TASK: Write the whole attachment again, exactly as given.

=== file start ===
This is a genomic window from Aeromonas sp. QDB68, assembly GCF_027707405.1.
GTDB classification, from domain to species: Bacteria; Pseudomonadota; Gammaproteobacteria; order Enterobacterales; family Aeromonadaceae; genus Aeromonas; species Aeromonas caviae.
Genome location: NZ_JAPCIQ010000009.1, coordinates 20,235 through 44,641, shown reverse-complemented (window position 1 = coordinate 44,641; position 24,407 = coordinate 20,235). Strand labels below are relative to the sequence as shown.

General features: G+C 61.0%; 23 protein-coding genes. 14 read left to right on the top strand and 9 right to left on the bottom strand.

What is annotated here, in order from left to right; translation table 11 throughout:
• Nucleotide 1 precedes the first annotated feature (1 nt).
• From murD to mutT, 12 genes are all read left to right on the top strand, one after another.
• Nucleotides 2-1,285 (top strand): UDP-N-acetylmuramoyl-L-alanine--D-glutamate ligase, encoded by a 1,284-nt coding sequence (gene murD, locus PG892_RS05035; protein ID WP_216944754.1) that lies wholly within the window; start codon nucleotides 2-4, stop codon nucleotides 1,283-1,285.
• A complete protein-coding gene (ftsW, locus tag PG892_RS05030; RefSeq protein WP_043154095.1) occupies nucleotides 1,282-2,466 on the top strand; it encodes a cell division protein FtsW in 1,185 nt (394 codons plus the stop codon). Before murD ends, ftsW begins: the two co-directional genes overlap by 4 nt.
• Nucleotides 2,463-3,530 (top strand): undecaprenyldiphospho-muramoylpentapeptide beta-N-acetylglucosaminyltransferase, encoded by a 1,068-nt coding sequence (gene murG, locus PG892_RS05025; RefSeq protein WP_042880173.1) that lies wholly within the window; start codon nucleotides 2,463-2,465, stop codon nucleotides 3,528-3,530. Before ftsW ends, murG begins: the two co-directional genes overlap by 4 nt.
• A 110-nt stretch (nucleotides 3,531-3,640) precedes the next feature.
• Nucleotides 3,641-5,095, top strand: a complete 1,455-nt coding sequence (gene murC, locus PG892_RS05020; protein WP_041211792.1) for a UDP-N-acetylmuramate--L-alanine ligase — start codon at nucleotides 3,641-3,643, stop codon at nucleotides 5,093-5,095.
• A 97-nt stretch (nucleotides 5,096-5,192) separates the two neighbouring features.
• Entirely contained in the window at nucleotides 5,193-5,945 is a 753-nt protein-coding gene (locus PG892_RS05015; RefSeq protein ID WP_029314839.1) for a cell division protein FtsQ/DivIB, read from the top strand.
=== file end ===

This is a genomic window from Aeromonas sp. QDB68, assembly GCF_027707405.1.
GTDB classification, from domain to species: Bacteria; Pseudomonadota; Gammaproteobacteria; order Enterobacterales; family Aeromonadaceae; genus Aeromonas; species Aeromonas caviae.
Genome location: NZ_JAPCIQ010000009.1, coordinates 20,235 through 44,641, shown reverse-complemented (window position 1 = coordinate 44,641; position 24,407 = coordinate 20,235). Strand labels below are relative to the sequence as shown.

General features: G+C 61.0%; 23 protein-coding genes. 14 read left to right on the top strand and 9 right to left on the bottom strand.

What is annotated here, in order from left to right; translation table 11 throughout:
• Nucleotide 1 precedes the first annotated feature (1 nt).
• From murD to mutT, 12 genes are all read left to right on the top strand, one after another.
• Nucleotides 2-1,285 (top strand): UDP-N-acetylmuramoyl-L-alanine--D-glutamate ligase, encoded by a 1,284-nt coding sequence (gene murD, locus PG892_RS05035; protein ID WP_216944754.1) that lies wholly within the window; start codon nucleotides 2-4, stop codon nucleotides 1,283-1,285.
• A complete protein-coding gene (ftsW, locus tag PG892_RS05030; RefSeq protein WP_043154095.1) occupies nucleotides 1,282-2,466 on the top strand; it encodes a cell division protein FtsW in 1,185 nt (394 codons plus the stop codon). Before murD ends, ftsW begins: the two co-directional genes overlap by 4 nt.
• Nucleotides 2,463-3,530 (top strand): undecaprenyldiphospho-muramoylpentapeptide beta-N-acetylglucosaminyltransferase, encoded by a 1,068-nt coding sequence (gene murG, locus PG892_RS05025; RefSeq protein WP_042880173.1) that lies wholly within the window; start codon nucleotides 2,463-2,465, stop codon nucleotides 3,528-3,530. Before ftsW ends, murG begins: the two co-directional genes overlap by 4 nt.
• A 110-nt stretch (nucleotides 3,531-3,640) precedes the next feature.
• Nucleotides 3,641-5,095, top strand: a complete 1,455-nt coding sequence (gene murC, locus PG892_RS05020; protein WP_041211792.1) for a UDP-N-acetylmuramate--L-alanine ligase — start codon at nucleotides 3,641-3,643, stop codon at nucleotides 5,093-5,095.
• A 97-nt stretch (nucleotides 5,096-5,192) separates the two neighbouring features.
• Entirely contained in the window at nucleotides 5,193-5,945 is a 753-nt protein-coding gene (locus PG892_RS05015; RefSeq protein ID WP_029314839.1) for a cell division protein FtsQ/DivIB, read from the top strand.